Eighth-grader knows life is more than basketball

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Leah Macy focuses on giving back and giving it all in her basketball career.

Prior to the COVID-19 pandemic, the T.K. Stone Middle School student volunteered in a classroom with children who have special needs.

“I enjoy the interactions with the students and I think it is great for them to interact with someone their age,” the eighth-grader said. “I have gained an appreciation for all of the things these students must overcome, but also learned that they are able to do things like me, just in a different way.”

The 13-year-old also is involved in her church youth group. Before COVID, she didn’t have time to be as involved because she often was out of town at tournaments. She began watching Southeast Christian Church online.

“During COVID, I have had a lot more downtime and used that time to strengthen my faith by watching church online and participating in youth group activities online,” she said.

But basketball takes up most of her time. She first fell in love with the game when she was in kindergarten and went to the Lady Panther Basketball Camp, where she met the high school players she admired.

“I would beg my parents to take me to games and make them stay afterward so I could say hi to the players,” Macy said. “They were all so nice to me and would help me and show me how to shoot or dribble.”

She dreamed about the day she would be a high school player.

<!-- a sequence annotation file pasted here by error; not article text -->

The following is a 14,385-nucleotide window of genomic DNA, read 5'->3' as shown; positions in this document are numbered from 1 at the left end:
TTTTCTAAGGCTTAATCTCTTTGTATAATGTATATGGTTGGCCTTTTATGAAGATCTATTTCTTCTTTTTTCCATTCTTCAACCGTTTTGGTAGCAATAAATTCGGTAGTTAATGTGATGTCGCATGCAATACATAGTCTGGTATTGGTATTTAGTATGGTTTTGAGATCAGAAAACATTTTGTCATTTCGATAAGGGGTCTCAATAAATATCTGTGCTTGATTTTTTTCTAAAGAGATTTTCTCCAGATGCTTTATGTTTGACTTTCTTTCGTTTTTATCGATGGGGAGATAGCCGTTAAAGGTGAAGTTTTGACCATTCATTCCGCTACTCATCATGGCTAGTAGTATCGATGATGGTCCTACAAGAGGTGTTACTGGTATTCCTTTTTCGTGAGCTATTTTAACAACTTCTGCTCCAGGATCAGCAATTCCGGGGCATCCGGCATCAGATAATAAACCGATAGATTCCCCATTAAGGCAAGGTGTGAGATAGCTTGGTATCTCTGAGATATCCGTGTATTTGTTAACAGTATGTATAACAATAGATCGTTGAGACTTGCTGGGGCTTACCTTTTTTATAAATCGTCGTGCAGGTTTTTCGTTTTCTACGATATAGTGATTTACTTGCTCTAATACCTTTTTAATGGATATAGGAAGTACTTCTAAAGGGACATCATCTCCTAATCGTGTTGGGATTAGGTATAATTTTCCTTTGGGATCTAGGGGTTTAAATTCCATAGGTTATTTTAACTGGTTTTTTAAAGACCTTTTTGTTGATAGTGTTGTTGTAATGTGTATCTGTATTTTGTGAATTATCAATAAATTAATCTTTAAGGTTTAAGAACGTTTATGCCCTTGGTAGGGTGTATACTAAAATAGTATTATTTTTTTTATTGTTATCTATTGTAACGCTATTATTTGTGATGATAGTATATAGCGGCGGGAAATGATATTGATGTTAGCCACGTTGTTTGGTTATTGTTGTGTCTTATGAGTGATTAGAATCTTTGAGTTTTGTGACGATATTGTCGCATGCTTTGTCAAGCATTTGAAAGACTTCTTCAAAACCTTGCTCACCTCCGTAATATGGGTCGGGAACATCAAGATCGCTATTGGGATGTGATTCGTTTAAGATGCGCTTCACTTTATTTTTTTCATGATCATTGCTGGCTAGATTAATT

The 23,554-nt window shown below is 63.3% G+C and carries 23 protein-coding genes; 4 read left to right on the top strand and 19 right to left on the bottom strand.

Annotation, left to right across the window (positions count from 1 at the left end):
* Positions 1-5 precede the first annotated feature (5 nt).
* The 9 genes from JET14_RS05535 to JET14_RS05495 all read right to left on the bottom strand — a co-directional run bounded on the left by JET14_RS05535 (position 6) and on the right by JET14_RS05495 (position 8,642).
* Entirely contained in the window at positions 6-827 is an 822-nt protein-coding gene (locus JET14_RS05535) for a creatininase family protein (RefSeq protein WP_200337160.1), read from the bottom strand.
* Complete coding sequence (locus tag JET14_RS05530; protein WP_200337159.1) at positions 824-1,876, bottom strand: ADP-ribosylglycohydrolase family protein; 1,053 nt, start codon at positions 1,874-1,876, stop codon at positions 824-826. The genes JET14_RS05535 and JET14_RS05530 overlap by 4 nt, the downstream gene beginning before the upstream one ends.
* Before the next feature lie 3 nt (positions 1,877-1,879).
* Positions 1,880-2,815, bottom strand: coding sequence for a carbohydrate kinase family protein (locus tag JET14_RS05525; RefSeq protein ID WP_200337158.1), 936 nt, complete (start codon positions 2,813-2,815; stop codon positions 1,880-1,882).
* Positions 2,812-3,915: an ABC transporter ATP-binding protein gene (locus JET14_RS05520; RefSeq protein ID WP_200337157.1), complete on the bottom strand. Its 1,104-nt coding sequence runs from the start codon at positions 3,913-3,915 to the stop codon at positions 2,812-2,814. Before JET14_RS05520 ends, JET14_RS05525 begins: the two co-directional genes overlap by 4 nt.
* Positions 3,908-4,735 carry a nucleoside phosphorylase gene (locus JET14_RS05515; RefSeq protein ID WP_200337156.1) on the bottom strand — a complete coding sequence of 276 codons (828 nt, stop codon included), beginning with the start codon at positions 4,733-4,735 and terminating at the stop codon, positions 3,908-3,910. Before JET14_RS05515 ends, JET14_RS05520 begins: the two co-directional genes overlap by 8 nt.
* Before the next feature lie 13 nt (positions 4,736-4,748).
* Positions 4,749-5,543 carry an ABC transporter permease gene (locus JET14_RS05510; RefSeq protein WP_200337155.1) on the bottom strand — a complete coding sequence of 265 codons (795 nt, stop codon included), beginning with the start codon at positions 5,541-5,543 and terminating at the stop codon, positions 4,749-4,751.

In third grade, she tried out for an AAU travel team called Ken­tucky Premier. Based in Bards­town, the team had players from many counties and played in tournaments all over Kentucky, she said.

“It was my first time playing with girls at a higher level and in a more competitive environment,” she said. “I feel that taking the step to play with this group helped me see what I needed to do to develop as a player and what other girls were doing across the state.”

While she was at tournaments, she’d pay attention to more advanced players to see what she needed to do further her game

“I feel like I have to always be learning and growing my game,” she said.

Last year. her seventh-grade team at T.K. Stone won the conference championship. She also played on the freshman, JV and varsity Lady Panthers team.

“It was amazing to finally be a Lady Panther just like the girls I looked up to as a kindergartener,” she said. “I learned so much from the older girls on the team and they really were patient with me and always asked me if I needed anything.”

Coaches Donnie Swiney and Derek Pfeiffer said Macy demonstrated maturity and coachablity.

“As for basketball, she understands the game much better than girls her age and even better than some upperclassmen,” Swiney said. “She wants to be the best and her drive and determination will take her a long, long way.”

Pfeiffer said Macy doesn’t let the pressure of big games get to her. She is the type that wants to be coached and improve.